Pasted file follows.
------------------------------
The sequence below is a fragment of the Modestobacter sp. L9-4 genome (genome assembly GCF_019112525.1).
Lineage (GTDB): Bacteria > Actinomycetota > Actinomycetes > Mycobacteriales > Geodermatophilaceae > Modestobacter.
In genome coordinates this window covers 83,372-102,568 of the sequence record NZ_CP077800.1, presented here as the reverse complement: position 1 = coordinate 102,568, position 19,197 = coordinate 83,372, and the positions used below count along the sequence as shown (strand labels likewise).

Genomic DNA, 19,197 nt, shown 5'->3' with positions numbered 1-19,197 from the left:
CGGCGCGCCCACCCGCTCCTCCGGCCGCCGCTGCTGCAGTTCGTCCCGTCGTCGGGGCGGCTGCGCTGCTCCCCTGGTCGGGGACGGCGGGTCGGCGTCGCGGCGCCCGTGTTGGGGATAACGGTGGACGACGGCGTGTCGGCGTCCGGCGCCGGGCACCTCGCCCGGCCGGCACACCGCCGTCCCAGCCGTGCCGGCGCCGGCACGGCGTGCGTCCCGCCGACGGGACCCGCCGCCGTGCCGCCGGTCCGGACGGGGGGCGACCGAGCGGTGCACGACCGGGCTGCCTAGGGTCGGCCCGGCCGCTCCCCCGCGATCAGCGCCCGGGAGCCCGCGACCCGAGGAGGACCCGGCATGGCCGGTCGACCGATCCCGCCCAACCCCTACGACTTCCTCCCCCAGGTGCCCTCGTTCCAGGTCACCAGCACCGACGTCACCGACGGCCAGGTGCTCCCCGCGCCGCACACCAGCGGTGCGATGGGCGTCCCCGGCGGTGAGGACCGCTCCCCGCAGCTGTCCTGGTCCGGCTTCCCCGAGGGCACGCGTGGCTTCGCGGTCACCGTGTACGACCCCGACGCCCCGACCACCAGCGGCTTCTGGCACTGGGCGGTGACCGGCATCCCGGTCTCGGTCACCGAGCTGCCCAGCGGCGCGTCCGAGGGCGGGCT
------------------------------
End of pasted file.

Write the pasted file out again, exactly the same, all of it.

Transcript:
The sequence below is a fragment of the Modestobacter sp. L9-4 genome (genome assembly GCF_019112525.1).
Lineage (GTDB): Bacteria > Actinomycetota > Actinomycetes > Mycobacteriales > Geodermatophilaceae > Modestobacter.
In genome coordinates this window covers 83,372-102,568 of the sequence record NZ_CP077800.1, presented here as the reverse complement: position 1 = coordinate 102,568, position 19,197 = coordinate 83,372, and the positions used below count along the sequence as shown (strand labels likewise).

Genomic DNA, 19,197 nt, shown 5'->3' with positions numbered 1-19,197 from the left:
CGGCGCGCCCACCCGCTCCTCCGGCCGCCGCTGCTGCAGTTCGTCCCGTCGTCGGGGCGGCTGCGCTGCTCCCCTGGTCGGGGACGGCGGGTCGGCGTCGCGGCGCCCGTGTTGGGGATAACGGTGGACGACGGCGTGTCGGCGTCCGGCGCCGGGCACCTCGCCCGGCCGGCACACCGCCGTCCCAGCCGTGCCGGCGCCGGCACGGCGTGCGTCCCGCCGACGGGACCCGCCGCCGTGCCGCCGGTCCGGACGGGGGGCGACCGAGCGGTGCACGACCGGGCTGCCTAGGGTCGGCCCGGCCGCTCCCCCGCGATCAGCGCCCGGGAGCCCGCGACCCGAGGAGGACCCGGCATGGCCGGTCGACCGATCCCGCCCAACCCCTACGACTTCCTCCCCCAGGTGCCCTCGTTCCAGGTCACCAGCACCGACGTCACCGACGGCCAGGTGCTCCCCGCGCCGCACACCAGCGGTGCGATGGGCGTCCCCGGCGGTGAGGACCGCTCCCCGCAGCTGTCCTGGTCCGGCTTCCCCGAGGGCACGCGTGGCTTCGCGGTCACCGTGTACGACCCCGACGCCCCGACCACCAGCGGCTTCTGGCACTGGGCGGTGACCGGCATCCCGGTCTCGGTCACCGAGCTGCCCAGCGGCGCGTCCGAGGGCGGGCT